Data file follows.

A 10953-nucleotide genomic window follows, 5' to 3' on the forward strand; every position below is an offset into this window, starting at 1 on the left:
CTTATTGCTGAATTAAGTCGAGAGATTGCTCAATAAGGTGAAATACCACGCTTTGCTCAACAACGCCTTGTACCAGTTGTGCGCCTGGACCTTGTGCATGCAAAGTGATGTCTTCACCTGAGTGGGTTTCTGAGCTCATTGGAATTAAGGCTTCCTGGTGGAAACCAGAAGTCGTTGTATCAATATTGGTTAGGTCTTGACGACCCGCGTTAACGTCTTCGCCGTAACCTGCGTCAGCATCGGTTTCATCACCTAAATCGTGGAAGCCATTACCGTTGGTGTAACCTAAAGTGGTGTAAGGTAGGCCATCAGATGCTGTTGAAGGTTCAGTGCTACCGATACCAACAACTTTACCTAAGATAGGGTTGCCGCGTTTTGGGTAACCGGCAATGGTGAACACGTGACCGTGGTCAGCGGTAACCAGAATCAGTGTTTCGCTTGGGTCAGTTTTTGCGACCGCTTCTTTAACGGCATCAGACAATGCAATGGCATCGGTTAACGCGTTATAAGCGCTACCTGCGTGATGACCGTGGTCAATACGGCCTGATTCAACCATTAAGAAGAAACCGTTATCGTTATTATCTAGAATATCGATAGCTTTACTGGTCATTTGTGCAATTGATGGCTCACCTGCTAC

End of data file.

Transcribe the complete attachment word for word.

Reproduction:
A 10953-nucleotide genomic window follows, 5' to 3' on the forward strand; every position below is an offset into this window, starting at 1 on the left:
CTTATTGCTGAATTAAGTCGAGAGATTGCTCAATAAGGTGAAATACCACGCTTTGCTCAACAACGCCTTGTACCAGTTGTGCGCCTGGACCTTGTGCATGCAAAGTGATGTCTTCACCTGAGTGGGTTTCTGAGCTCATTGGAATTAAGGCTTCCTGGTGGAAACCAGAAGTCGTTGTATCAATATTGGTTAGGTCTTGACGACCCGCGTTAACGTCTTCGCCGTAACCTGCGTCAGCATCGGTTTCATCACCTAAATCGTGGAAGCCATTACCGTTGGTGTAACCTAAAGTGGTGTAAGGTAGGCCATCAGATGCTGTTGAAGGTTCAGTGCTACCGATACCAACAACTTTACCTAAGATAGGGTTGCCGCGTTTTGGGTAACCGGCAATGGTGAACACGTGACCGTGGTCAGCGGTAACCAGAATCAGTGTTTCGCTTGGGTCAGTTTTTGCGACCGCTTCTTTAACGGCATCAGACAATGCAATGGCATCGGTTAACGCGTTATAAGCGCTACCTGCGTGATGACCGTGGTCAATACGGCCTGATTCAACCATTAAGAAGAAACCGTTATCGTTATTATCTAGAATATCGATAGCTTTACTGGTCATTTGTGCAATTGATGGCTCACCTGCTAC